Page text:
I came across James Clifford on another site while researching my paper. He’s a professor of consciousness at the University of California at Santa Cruz, and he writes extensively on indigenous issues, particularly on topics like the indigenous diaspora (as far as I can tell, he invented the term). This is a relevant issue for me as I am writing about urban indigeneity. I think Clifford has interesting things to say about the modern indigenous experience that usually challenge western mythologies.
His site includes many of his publications for download. Two that I have come across before are “Varieties of Indigenous Experience: Diasporas, Homelands, Sovereignties” and “Indigenous Articulations” but some of his other work, which has an anthropological and ecological perspective, looks interesting as well.
Diaspora, Indigenous and Minority Education is on online journal focusing on global indigenous issues, particularly with regard to education. I found a number of articles that may be of interest to students in ETEC 521 and module 3 in particular.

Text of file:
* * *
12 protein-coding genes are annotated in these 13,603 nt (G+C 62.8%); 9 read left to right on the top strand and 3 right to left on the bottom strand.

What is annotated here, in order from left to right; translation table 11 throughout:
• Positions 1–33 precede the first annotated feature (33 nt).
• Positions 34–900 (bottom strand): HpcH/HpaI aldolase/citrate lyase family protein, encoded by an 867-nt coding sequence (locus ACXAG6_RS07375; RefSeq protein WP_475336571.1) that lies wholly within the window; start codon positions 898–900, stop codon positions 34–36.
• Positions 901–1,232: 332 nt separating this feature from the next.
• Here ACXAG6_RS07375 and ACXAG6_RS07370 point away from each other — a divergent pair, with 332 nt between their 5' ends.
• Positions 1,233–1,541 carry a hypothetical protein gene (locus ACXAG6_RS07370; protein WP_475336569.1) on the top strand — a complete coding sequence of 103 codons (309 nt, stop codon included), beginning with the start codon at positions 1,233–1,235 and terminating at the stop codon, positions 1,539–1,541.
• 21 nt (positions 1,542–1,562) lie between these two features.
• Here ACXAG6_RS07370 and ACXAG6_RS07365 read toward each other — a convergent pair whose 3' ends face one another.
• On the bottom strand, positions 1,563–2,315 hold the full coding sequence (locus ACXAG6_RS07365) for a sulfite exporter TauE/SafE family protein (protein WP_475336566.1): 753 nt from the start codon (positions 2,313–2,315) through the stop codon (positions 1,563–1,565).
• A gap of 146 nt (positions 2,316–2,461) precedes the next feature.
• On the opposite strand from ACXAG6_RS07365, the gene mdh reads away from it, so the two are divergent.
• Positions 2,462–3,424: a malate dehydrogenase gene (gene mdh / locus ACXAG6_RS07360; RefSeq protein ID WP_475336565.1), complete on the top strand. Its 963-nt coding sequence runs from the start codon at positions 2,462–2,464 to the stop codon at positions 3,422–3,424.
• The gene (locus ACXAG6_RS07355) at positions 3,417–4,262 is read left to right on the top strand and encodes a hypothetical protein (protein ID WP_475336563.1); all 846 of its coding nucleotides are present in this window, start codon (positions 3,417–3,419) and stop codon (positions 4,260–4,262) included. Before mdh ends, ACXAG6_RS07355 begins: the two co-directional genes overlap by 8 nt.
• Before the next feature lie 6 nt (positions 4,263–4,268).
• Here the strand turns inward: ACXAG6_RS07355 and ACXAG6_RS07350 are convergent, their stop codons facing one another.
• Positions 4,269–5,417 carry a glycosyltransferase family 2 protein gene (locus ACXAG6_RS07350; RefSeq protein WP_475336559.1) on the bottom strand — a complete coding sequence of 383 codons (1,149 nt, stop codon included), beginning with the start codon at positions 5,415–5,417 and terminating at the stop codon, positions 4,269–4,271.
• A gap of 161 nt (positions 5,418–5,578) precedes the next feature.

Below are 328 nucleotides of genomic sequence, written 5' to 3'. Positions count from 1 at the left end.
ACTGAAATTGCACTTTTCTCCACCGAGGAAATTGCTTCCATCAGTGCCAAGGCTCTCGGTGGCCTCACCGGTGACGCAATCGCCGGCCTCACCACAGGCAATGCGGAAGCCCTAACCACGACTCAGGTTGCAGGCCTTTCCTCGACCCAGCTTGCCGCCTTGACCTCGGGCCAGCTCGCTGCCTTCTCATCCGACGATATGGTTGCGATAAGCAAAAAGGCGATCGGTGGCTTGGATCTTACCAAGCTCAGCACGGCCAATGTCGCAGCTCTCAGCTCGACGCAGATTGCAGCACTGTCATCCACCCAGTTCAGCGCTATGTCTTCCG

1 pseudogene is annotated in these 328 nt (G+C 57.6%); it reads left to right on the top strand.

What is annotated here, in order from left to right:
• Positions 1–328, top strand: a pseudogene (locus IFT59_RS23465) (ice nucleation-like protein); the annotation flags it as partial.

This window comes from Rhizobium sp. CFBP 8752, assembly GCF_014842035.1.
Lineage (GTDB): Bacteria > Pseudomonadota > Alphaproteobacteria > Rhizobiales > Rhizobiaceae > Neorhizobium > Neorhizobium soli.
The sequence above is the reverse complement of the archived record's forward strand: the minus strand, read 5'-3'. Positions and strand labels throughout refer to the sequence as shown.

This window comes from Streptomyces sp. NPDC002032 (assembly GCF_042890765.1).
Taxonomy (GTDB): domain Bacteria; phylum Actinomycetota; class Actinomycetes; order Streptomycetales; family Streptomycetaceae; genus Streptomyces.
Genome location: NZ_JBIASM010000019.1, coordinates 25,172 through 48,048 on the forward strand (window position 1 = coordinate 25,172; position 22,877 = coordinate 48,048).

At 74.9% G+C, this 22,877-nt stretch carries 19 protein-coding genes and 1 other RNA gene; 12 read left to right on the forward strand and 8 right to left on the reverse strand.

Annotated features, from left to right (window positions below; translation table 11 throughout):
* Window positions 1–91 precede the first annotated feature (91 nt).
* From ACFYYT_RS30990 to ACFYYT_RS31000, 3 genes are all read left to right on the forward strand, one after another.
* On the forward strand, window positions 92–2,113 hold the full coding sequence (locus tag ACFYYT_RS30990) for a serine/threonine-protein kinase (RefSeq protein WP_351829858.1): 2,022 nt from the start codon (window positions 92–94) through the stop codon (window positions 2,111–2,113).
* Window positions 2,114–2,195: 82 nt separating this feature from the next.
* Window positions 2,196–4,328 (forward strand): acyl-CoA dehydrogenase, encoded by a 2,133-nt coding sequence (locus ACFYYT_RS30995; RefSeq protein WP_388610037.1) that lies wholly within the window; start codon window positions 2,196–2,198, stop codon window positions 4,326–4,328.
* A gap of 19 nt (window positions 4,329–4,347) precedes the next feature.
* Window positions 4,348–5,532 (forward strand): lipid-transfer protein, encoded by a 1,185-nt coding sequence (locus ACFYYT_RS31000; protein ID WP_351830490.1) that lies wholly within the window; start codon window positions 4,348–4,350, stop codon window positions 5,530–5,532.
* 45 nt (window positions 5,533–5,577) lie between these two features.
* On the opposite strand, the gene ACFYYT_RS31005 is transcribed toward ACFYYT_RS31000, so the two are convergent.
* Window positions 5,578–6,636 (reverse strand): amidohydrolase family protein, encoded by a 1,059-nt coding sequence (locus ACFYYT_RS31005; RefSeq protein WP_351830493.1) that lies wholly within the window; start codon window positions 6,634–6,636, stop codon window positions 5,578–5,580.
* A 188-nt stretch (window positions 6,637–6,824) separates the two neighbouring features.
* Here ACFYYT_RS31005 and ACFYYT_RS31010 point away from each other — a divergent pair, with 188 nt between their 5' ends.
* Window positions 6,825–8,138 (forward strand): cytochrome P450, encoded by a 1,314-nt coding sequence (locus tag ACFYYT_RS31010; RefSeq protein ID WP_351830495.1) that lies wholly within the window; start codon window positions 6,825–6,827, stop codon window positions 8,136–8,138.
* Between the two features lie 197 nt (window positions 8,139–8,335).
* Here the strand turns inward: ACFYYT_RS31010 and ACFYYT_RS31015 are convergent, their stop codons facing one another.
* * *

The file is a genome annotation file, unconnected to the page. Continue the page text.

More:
Here’s a link to an article in the journal: “Reclaiming Indigenous Representations and Knowledges” by Judy Iseke-Barnes & Deborah Danard. This article discusses the use of the Internet by scholars, artists and activists to reclaim indigenous knowledge and to critique the “dominant discourse”.
Here’s another article: “Increasing School Success among Aboriginal Students: Culturally Responsive Curriculum or Macrostructural Variables Affecting Schooling” by Yatta Kanu.
This journal is a great resource. As well, some of the contributing authors (such as Judy Iseke-Barnes) are worth exploring for additional relevant content.
Here’s a link to a page on the Canadian Federation for the Humanities and Social Sciences blog (Fedcan blog). The article I have directly hyperlinked to was written by Martin J. Cannon and is called “Changing the Subject in Teacher Education: Indigenous, Diasporic and Settler Colonial Relations.” It discusses a topic that I thought was relevant to Module 3 – namely decolonization as a non-indigenous issue where “settlers” are asked to confront their own relationship with colonization, instead of viewing it as strictly an indigenous concern.
This article is part of a series presented on this blog on Indigenizing the Academy and Indigenous Education and is loaded with indigenous content and links to resources.